Blog Tags: Energy Independence
By listening to the presidential debates and political pundits you could be forgiven in assuming that there is some correlation between domestic oil production and the price you pay at the pump. By now it has almost become a tenet of conventional wisdom that an uptick in domestic oil production--especially by expanding offshore drilling--will result in lowered gas prices.
But, is there any indication that this is actually true?
As NPR reporter David Kestenbaum discovered in talking to our energy-independent neighbors to the north, not really.
"Do all the conversions, adjust for taxes, and [Canadians are paying] something around $4 per gallon — about the same price as we pay in the U.S. right now.
Energy independence does not mean cheaper gasoline. It doesn't even mean that prices are more stable. Gas prices in Canada went up this summer just like they did in the United States."
Why is this? Common sense would seem to dictate that the more oil you produce at home the less vulnerable you are to foreign conflagrations, hostile petro-states and a fluctuating world market.
But that is not at all the case. As Oceana CEO Andy Sharpless distilled it in an op-ed for Politico:
Ask yourself this question: When BP or any other big oil company finds oil in the Gulf of Mexico, does it sell it to us at a discount because we were kind enough to let them drill in America?
No, it doesn’t. It sells it all over the world at the price set in the international oil market. As an international commodity, oil is priced on an international basis — according to global supply and demand.
This should be taken into consideration as the clamor for offshore drilling, especially from oil companies, grows. This much is clear: lower oil prices can't justify the perpetual specter of oil spills, seismic testing and greenhouse gas emissions that come from exploiting ever more remote pockets of fossil fuels.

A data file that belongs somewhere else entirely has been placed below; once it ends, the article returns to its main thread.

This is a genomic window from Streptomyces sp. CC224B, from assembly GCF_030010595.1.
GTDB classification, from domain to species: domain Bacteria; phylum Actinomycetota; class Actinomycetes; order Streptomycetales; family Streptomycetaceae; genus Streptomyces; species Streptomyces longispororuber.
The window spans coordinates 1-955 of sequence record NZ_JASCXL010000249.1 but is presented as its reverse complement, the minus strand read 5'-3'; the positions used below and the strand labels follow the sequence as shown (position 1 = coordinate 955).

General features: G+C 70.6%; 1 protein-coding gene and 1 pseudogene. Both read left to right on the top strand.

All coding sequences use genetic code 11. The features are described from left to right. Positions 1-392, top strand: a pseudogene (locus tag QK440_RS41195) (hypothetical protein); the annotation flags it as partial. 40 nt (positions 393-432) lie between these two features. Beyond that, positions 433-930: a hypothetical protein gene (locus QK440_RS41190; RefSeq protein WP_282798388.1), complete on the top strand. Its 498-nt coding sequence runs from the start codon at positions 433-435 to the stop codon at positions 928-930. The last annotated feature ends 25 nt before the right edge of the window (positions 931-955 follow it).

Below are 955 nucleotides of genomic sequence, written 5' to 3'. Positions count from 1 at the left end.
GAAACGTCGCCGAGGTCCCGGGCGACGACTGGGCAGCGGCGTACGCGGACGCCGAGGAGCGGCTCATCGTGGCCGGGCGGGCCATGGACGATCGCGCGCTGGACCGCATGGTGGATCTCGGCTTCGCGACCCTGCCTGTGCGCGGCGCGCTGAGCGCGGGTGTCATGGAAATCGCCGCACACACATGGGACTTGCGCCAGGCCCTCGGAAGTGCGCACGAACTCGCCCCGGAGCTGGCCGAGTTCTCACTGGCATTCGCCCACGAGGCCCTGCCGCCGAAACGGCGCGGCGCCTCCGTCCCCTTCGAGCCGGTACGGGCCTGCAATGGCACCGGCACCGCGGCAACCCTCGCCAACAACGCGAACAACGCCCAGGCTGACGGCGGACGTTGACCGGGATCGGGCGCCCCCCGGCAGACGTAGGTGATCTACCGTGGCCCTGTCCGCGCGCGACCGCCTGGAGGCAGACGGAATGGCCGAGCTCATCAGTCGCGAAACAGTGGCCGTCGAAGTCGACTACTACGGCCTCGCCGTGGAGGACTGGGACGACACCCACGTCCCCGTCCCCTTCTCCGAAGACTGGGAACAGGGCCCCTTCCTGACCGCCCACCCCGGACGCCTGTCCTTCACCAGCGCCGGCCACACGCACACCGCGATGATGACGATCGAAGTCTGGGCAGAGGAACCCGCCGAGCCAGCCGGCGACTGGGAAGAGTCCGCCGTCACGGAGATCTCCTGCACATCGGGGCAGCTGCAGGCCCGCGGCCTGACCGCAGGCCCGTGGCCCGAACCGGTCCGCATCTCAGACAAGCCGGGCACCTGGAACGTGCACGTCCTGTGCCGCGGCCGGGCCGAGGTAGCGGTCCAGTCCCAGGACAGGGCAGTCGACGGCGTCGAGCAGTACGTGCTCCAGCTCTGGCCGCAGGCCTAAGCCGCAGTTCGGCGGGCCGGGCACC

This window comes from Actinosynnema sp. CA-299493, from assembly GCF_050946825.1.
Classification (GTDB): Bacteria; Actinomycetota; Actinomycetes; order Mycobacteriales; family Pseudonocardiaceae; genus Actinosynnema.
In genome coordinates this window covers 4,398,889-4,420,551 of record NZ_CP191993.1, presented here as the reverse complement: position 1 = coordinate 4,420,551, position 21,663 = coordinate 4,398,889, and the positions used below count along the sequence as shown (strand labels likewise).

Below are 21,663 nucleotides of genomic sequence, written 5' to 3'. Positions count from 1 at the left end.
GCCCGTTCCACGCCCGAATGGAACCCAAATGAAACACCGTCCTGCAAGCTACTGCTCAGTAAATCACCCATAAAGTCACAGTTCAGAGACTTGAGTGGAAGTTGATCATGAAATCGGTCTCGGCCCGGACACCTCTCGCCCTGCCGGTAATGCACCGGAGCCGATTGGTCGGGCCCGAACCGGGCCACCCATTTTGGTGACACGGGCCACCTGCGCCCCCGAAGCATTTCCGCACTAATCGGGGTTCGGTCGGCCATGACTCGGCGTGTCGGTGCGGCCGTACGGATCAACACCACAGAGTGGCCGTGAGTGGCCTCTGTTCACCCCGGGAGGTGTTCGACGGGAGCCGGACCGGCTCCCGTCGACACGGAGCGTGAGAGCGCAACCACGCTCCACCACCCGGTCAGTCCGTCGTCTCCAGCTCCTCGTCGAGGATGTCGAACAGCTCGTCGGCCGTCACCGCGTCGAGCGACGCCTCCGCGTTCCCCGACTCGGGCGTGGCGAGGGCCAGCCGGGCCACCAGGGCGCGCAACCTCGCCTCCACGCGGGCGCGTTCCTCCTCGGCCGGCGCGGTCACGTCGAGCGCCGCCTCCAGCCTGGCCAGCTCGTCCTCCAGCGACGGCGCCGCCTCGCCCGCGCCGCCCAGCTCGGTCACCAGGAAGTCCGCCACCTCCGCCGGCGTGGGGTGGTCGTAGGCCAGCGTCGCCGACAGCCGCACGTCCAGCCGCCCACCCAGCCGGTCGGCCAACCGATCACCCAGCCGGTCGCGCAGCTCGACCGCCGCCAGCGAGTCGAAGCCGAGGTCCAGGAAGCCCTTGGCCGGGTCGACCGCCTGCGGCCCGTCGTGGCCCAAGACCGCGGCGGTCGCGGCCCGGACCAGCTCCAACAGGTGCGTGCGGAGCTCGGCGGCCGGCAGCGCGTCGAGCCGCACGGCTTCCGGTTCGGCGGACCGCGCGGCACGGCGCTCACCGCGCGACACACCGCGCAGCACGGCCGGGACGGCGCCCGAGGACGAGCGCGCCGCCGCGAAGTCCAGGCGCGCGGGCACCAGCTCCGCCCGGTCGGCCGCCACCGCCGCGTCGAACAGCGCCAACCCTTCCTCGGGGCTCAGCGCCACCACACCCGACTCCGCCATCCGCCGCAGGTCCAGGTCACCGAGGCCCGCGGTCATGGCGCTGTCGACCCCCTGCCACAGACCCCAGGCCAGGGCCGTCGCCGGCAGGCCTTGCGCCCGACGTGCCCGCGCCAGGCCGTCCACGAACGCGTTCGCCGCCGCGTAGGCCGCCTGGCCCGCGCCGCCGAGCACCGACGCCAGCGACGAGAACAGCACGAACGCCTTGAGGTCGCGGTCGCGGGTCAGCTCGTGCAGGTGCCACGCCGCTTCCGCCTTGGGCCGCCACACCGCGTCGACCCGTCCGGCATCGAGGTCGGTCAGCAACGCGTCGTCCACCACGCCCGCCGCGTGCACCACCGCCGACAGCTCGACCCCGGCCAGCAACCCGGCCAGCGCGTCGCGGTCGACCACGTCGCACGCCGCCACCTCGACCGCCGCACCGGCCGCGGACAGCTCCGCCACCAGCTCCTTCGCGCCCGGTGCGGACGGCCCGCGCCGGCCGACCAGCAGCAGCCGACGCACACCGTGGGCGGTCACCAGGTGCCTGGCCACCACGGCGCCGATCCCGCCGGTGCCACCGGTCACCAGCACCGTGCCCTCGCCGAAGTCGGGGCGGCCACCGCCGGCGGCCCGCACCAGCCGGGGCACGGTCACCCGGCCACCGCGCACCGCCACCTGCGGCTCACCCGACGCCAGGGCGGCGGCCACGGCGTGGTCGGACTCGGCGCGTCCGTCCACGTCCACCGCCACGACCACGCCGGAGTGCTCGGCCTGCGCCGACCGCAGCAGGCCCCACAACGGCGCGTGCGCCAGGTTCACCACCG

For the PDF of this factsheet, click here.
Myth 1: Offshore drilling is safe.
The Deepwater Horizon Drilling Disaster is not an isolated incident and offshore oil drilling is extremely dangerous. Since 2006, the United States Minerals Management Service reports that there have been at least 21 offshore rig blowouts, 513 fires or explosions offshore and 30 fatalities from offshore oil and gas activities in the Gulf of Mexico.
Just last year, a new offshore oil drilling rig off the coast of Australia had a blowout similar to the one on the Deepwater Horizon rig in the Gulf of Mexico. The Australian rig spewed approximately 16,800 gallons of crude oil daily into the Timor Sea for about 75 days.
As we can see with the Deepwater Drilling Disaster, safety measures and so-called “failsafe” mechanisms can fail, and when they do, we do not have the technology to stop ongoing oil releases, nor are we capable of effectively cleaning them up.
After the Deepwater Drilling Disaster began 17 days ago, we’ve all tried to figure out why we should continue to expand drilling offshore.
For those who think it’s because it will help us achieve energy independence, think again. There is no way that we can drill our way to energy independence – and the government knows it.
Right now, we get about 65% of our oil from other countries, the biggest sources being Canada and Mexico. And government studies show that all the oil in US waters wouldn’t change that figure much. It would only lower it to about 60% at best. A government study expected to come out soon shows that even that much is unlikely.
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